FIG. 1 is a vertical cross sectional view through the bottom portion of a metallurgical vessel including a device according to the present invention;
FIG. 2 is a vertical cross section, on an enlarged scale and shown somewhat schematically, of the device of FIG. 1 shown in the top side of a base plate of the metallurgical vessel;
FIG. 3 is a view similar to FIG. 2 but showing an embodiment wherein the device of the present invention is set within an aperture through the base plate; and
FIGS. 4 and 5 are views similar to FIGS. 2 and 3, respectively, but showing a device without an integral reference coil, the reference coil being positioned externally.
FIG. 1 shows a portion of the bottom of a metallurgical vessel including a metal base plate or shell 1 having therethrough an aperture 2 and a refractory brick lining 6. Coaxial to aperture 2 is a nozzle brick 3 within lining 6 and positioned on the top of base plate 1. An inner discharge sleeve 4 is positioned within nozzle brick 3 and has therethrough a discharge opening through which flows a discharged stream of molten metal 5.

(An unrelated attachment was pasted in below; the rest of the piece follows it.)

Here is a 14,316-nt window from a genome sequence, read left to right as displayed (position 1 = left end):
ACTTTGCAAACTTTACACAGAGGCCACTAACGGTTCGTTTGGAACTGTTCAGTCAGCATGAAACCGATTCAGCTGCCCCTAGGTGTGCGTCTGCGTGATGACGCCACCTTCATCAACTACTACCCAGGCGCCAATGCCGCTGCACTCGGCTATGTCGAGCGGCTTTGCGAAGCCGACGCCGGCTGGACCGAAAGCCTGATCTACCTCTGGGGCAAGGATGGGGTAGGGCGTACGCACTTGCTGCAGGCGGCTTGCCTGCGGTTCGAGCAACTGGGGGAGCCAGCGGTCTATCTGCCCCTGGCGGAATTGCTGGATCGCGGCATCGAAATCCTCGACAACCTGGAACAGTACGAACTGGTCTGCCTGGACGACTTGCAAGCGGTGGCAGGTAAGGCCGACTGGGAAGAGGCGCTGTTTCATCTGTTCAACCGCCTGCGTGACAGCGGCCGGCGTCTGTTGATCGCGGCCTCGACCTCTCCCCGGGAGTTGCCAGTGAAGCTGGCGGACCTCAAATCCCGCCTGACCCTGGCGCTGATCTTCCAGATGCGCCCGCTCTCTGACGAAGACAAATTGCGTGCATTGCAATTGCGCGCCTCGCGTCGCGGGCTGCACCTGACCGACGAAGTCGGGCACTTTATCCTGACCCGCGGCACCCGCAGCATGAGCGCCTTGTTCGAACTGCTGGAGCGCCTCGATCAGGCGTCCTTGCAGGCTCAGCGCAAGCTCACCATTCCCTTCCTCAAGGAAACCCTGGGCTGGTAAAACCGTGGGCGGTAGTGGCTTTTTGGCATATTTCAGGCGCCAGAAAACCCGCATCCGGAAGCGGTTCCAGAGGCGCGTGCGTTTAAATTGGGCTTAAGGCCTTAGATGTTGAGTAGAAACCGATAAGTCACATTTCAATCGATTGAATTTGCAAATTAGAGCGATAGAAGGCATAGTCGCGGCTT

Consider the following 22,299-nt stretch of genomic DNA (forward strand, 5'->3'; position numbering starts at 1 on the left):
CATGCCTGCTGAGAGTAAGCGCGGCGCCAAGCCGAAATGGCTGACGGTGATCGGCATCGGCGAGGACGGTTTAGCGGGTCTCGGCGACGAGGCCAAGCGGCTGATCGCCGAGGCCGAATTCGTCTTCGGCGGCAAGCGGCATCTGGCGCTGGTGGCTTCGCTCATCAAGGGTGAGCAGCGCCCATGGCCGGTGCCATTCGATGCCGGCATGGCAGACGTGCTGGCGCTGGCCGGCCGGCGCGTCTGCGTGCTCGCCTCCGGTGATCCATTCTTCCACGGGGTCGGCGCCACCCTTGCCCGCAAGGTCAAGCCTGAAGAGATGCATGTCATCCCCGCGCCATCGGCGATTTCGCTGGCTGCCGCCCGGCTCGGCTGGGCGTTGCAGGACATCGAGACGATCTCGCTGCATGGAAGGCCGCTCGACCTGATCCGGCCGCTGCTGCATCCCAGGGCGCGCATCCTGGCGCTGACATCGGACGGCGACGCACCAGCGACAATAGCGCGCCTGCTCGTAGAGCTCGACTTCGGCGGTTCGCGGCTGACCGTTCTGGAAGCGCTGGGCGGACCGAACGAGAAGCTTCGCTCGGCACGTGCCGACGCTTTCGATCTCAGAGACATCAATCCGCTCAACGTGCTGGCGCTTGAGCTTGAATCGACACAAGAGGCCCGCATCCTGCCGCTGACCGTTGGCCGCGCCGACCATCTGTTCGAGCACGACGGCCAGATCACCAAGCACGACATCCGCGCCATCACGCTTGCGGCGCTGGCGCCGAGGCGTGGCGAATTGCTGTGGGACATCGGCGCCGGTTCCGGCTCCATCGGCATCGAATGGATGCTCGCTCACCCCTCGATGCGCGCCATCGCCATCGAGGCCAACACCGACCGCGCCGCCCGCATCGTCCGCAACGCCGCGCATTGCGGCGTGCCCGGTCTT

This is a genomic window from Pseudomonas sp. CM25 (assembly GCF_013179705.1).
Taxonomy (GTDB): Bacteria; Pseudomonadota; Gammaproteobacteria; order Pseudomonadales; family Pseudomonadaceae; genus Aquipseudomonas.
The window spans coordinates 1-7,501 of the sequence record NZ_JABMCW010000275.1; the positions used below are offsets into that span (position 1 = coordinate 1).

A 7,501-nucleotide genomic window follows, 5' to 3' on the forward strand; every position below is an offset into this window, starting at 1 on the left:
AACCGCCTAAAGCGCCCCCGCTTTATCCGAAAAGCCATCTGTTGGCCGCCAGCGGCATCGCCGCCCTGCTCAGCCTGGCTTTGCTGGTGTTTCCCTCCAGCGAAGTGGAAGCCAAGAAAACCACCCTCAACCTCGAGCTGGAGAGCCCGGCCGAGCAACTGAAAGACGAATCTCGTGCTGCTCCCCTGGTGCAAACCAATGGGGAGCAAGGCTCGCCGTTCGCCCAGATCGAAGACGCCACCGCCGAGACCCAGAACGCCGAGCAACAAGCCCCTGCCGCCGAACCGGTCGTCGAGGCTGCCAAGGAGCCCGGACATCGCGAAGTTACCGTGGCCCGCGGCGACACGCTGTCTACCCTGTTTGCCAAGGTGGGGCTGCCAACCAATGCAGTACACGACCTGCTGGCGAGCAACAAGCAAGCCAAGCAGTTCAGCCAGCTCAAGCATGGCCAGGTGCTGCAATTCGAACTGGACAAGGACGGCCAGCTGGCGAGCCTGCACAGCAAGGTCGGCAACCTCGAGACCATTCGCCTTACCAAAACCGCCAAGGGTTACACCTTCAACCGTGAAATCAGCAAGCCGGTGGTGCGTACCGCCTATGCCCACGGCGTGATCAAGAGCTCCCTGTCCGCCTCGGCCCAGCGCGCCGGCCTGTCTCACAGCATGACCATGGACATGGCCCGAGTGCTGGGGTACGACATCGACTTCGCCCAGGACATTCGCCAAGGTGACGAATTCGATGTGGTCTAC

On the top side of base plate 1 is positioned an annular cassette or housing 7 surrounding a discharged stream of molten metal without coming into contact therewith. Housing 7 may be positioned within an annular slot formed in the bottom surface of nozzle brick 3. By this arrangement it is possible for the nozzle brick 3 to be centered and fixed in position.